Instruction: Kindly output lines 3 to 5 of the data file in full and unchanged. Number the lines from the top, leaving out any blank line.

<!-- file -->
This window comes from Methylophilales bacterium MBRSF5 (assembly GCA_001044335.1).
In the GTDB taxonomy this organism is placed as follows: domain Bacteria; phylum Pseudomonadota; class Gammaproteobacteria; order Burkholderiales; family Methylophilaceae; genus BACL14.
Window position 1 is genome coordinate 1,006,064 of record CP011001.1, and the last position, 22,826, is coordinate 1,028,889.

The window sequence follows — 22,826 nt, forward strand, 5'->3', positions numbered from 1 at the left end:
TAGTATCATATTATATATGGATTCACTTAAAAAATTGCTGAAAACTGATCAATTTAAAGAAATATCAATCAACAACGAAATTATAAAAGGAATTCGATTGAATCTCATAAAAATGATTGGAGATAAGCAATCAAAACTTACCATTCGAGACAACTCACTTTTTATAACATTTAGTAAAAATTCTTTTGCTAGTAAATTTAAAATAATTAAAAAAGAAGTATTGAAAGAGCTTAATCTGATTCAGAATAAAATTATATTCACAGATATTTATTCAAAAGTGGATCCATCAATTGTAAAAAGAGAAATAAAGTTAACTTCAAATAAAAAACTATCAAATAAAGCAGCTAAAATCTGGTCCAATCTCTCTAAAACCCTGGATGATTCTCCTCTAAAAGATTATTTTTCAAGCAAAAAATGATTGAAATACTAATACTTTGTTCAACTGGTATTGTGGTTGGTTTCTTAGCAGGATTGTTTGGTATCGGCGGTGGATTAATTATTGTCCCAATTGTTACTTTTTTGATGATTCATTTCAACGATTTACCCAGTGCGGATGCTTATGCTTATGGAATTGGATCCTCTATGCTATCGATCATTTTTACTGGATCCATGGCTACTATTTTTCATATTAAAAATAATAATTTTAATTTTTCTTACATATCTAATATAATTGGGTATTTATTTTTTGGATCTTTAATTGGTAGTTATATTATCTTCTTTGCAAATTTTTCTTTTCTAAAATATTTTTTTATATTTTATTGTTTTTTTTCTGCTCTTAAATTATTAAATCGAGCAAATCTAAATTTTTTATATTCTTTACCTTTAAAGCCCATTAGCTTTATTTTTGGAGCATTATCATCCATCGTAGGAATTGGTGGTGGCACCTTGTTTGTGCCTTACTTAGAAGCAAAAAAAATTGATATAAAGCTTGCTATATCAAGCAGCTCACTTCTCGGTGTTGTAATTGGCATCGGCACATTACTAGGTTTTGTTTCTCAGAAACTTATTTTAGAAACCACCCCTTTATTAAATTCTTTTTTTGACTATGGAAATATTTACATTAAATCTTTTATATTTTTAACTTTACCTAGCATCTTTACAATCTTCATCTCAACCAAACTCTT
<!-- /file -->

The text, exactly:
Window position 1 is genome coordinate 1,006,064 of record CP011001.1, and the last position, 22,826, is coordinate 1,028,889.

The window sequence follows — 22,826 nt, forward strand, 5'->3', positions numbered from 1 at the left end:
TAGTATCATATTATATATGGATTCACTTAAAAAATTGCTGAAAACTGATCAATTTAAAGAAATATCAATCAACAACGAAATTATAAAAGGAATTCGATTGAATCTCATAAAAATGATTGGAGATAAGCAATCAAAACTTACCATTCGAGACAACTCACTTTTTATAACATTTAGTAAAAATTCTTTTGCTAGTAAATTTAAAATAATTAAAAAAGAAGTATTGAAAGAGCTTAATCTGATTCAGAATAAAATTATATTCACAGATATTTATTCAAAAGTGGATCCATCAATTGTAAAAAGAGAAATAAAGTTAACTTCAAATAAAAAACTATCAAATAAAGCAGCTAAAATCTGGTCCAATCTCTCTAAAACCCTGGATGATTCTCCTCTAAAAGATTATTTTTCAAGCAAAAAATGATTGAAATACTAATACTTTGTTCAACTGGTATTGTGGTTGGTTTCTTAGCAGGATTGTTTGGTATCGGCGGTGGATTAATTATTGTCCCAATTGTTACTTTTTTGATGATTCATTTCAACGATTTACCCAGTGCGGATGCTTATGCTTATGGAATTGGATCCTCTATGCTATCGATCATTTTTACTGGATCCATGGCTACTATTTTTCATATTAAAAATAATAATTTTAATTTTTCTTACATATCTAATATAATTGGGTATTTATTTTTTGGATCTTTAATTGGTAGTTATATTATCTTCTTTGCAAATTTTTCTTTTCTAAAATATTTTTTTATATTTTATTGTTTTTTTTCTGCTCTTAAATTATTAAATCGAGCAAATCTAAATTTTTTATATTCTTTACCTTTAAAGCCCATTAGCTTTATTTTTGGAGCATTATCATCCATCGTAGGAATTGGTGGTGGCACCTTGTTTGTGCCTTACTTAGAAGCAAAAAAAATTGATATAAAGCTTGCTATATCAAGCAGCTCACTTCTCGGTGTTGTAATTGGCATCGGCACATTACTAGGTTTTGTTTCTCAGAAACTTATTTTAGAAACCACCCCTTTATTAAATTCTTTTTTTGACTATGGAAATATTTACATTAAATCTTTTATATTTTTAACTTTACCTAGCATCTTTACAATCTTCATCTCAACCAAACTCTT